Bakermans, M. H., A. C. Vitz, A. D. Rodewald, and C. G. Rengifo. 2009. Migratory songbird use of shade coffee in the Venezuelan Andes with implications for the conservation of the cerulean warbler. Biological Conservation 142:2476-2483. doi:10.1016/j.biocon.2009.05.018
Most studies of birds in shade coffee have concentrated on numbers, species composition, and foraging dynamics, but none has looked at whether birds using shade coffee improve in body condition during the winter months. Body condition is strongly correlated with annual survival, and thus a crucial metric.
This study took place in Venezuela’s northern Andes near La Azulita in the state of Merida. This region is not very well represented in the literature (either coffee-growing or bird ecology research), yet it is an important wintering site for many North American bird species. These include various flycatchers and thrushes (Contopus and Catharus sp.), and a number of warblers including Cerulean Warbler (Dendroica cerulea). This species, which I have written about before, has declined an estimated 83% in the last four decades. The shade coffee farms examined ranged from 3 to 5 ha with 38 to 63% canopy cover. Nearby primary forest was also included in the study.
The four most common North American migrant species found, all warblers, were American Redstart, Blackburnian Warbler, Cerulean Warbler, and Tennessee Warbler. These species were three to fourteen times more common in shade coffee than in primary forest, even when detectability was factored in (because coffee farms are more open, birds can often be easier to detect, which would introduce bias if not accounted for).
Body condition was measured using various parameters in the five most common species of birds captured for banding in the shade coffee farms. Body condition improved over the winter for three species, including Cerulean Warblers, and was maintained in the other species. Nearly 30% of the individuals of the 15 species of migrants banded were recaptured, meaning they stayed in the coffee farms for prolonged periods of time throughout the season. These are all indications that the shade coffee provided quality habitat for these species.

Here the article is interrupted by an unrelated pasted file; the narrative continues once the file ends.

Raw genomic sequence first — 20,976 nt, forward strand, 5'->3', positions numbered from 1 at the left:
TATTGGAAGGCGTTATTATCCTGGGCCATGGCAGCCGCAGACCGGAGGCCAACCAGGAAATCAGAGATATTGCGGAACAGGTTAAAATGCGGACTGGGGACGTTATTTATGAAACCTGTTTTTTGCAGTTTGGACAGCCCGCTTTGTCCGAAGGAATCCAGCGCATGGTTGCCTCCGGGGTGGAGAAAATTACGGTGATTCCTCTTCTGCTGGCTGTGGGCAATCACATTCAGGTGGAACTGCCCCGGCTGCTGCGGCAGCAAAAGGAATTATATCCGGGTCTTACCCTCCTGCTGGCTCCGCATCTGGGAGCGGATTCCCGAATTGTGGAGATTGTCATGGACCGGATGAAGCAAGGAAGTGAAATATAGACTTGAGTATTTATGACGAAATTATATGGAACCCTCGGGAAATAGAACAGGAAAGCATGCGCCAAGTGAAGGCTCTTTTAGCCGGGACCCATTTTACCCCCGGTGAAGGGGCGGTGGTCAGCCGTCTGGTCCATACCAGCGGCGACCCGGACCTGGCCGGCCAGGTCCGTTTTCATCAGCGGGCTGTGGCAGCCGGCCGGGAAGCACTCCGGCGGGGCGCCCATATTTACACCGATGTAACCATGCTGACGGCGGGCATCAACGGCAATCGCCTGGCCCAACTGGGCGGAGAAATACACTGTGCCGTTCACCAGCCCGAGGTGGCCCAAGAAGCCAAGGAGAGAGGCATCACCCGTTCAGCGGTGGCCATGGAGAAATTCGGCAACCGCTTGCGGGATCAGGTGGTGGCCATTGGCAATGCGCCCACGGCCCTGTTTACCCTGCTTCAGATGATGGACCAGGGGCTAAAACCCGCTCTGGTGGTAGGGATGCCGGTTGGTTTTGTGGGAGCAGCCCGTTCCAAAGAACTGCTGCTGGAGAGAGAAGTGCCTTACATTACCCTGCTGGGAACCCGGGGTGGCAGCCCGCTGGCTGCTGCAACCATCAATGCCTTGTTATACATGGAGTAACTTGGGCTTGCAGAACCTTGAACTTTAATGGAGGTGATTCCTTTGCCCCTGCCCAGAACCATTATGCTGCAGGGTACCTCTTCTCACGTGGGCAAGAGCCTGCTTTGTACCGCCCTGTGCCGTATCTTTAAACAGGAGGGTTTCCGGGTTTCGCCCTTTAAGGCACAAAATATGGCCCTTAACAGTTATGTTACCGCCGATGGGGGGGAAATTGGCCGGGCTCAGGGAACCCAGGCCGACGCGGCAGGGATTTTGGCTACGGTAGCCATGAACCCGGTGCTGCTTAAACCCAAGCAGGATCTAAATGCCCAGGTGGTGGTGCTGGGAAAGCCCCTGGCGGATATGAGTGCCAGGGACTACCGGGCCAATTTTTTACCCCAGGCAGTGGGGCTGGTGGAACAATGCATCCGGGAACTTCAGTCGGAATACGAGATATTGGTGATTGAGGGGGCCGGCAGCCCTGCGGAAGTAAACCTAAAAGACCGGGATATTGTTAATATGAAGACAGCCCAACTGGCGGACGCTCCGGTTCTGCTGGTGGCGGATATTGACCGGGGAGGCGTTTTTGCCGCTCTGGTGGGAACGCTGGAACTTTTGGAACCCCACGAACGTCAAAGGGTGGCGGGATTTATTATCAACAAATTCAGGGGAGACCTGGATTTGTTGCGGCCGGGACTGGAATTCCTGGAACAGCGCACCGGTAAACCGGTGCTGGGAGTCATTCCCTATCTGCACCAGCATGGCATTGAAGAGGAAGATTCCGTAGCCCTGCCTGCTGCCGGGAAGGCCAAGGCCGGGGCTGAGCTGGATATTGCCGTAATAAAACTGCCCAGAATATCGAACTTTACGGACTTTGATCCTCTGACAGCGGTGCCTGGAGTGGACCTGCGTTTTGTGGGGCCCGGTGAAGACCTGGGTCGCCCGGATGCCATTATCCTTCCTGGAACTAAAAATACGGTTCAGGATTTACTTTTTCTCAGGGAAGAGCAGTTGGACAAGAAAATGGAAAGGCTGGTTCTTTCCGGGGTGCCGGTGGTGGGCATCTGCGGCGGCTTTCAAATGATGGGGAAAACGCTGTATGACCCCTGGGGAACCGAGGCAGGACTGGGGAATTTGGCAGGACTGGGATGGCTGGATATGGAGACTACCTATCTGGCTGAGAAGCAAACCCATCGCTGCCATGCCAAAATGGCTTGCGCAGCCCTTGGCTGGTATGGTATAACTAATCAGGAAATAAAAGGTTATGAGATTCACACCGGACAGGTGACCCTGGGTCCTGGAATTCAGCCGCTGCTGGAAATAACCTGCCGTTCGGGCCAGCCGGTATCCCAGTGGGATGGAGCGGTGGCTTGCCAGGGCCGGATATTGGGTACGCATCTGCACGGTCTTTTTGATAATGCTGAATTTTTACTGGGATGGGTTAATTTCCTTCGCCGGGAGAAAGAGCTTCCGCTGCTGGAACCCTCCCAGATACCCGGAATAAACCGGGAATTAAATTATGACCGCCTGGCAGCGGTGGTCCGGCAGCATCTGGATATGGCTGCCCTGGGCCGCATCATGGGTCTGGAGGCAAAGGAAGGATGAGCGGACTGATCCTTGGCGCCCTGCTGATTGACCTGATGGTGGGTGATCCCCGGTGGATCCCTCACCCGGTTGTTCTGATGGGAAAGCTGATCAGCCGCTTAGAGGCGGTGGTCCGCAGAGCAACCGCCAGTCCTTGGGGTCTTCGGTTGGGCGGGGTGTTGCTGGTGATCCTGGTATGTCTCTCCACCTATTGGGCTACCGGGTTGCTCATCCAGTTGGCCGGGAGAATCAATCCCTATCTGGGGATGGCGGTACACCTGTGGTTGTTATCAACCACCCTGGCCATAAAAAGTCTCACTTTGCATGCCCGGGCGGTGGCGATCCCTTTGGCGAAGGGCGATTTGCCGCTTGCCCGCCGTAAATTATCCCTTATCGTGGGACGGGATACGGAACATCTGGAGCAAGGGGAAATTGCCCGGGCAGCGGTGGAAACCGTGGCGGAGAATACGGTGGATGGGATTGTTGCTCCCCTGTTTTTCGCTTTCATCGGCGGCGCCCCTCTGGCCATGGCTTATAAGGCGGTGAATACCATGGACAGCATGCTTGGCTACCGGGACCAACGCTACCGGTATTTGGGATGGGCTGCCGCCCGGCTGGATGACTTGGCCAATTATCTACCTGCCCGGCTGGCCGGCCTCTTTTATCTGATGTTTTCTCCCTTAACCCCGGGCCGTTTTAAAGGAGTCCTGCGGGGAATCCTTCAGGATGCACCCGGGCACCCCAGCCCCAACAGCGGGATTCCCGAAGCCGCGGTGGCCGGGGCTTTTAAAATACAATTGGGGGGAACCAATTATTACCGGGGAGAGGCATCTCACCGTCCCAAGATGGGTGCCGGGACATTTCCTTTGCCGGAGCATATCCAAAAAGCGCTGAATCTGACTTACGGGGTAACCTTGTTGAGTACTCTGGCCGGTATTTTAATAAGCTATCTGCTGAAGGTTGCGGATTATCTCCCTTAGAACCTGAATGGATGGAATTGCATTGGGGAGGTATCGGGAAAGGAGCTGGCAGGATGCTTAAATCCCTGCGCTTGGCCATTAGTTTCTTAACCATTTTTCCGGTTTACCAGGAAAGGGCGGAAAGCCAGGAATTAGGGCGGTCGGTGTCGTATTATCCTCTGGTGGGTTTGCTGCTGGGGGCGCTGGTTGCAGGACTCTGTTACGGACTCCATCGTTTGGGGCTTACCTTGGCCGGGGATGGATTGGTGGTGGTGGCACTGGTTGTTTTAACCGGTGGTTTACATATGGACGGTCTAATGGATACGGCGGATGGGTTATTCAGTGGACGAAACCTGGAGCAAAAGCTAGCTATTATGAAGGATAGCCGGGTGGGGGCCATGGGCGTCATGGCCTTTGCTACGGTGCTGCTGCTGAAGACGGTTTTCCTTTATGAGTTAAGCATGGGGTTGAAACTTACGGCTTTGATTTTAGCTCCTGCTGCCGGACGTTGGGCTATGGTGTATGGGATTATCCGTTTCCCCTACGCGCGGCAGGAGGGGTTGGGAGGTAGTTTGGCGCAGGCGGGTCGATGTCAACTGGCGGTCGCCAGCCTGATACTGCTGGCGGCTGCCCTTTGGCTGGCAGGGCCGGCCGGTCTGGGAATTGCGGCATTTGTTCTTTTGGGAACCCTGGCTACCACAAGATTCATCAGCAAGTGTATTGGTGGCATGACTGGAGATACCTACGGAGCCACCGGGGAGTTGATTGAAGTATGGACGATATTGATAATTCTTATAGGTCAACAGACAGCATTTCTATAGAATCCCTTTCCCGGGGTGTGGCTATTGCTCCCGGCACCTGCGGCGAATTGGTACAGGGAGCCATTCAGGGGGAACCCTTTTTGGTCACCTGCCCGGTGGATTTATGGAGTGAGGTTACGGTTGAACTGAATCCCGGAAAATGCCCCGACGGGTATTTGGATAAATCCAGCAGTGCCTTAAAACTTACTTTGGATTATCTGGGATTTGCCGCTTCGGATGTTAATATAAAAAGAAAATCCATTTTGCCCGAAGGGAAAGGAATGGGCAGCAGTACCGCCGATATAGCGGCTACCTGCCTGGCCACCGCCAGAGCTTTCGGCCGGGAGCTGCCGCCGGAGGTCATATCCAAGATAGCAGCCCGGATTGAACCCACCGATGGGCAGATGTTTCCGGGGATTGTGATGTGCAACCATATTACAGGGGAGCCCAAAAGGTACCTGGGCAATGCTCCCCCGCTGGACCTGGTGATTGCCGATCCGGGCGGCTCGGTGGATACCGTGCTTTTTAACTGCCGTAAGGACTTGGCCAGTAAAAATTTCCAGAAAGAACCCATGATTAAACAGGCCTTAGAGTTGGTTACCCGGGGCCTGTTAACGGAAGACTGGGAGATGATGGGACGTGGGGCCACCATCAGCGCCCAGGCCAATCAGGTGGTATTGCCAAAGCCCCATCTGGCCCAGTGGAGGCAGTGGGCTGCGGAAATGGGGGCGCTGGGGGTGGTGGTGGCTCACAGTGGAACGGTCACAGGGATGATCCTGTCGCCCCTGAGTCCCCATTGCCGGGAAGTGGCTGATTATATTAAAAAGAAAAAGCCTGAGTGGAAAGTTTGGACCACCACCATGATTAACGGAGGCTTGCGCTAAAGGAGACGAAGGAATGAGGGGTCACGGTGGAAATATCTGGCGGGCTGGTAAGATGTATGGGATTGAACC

In addition, 65% of Cerulean Warblers banded the first winter were recaptured or resighted the next winter, a remarkable return rate. Faithfulness to wintering sites is advantageous in that birds are familiar with resources such as food and cover, which can improve survivorship. However, it is also quite risky for birds wintering in areas experiencing high rates of habitat loss. Venezuela has seen nearly 40% of its shade coffee converted other types of agriculture – the authors state that they witnessed several shade coffee farms turned into cattle pasture during the two year duration of this study.
Just noting the sheer numbers, or even diversity of birds, in a particular habitat doesn’t tell the whole story. They may be present, sometimes only briefly, depending on the availability of resources in the larger landscape. This study not only showed that migrant birds were very common in shade coffee even in a region with primary forest, but also demonstrated site fidelity and improvement in body condition — adding a critical component to the story of the value of shade coffee.
Cerulean Warbler photo by Petroglyph under a Creative Commons license.
Bakermans, M., Vitz, A., Rodewald, A., & Rengifo, C. 2009. Migratory songbird use of shade coffee in the Venezuelan Andes with implications for conservation of cerulean warbler Biological Conservation DOI: 10.1016/j.biocon.2009.05.018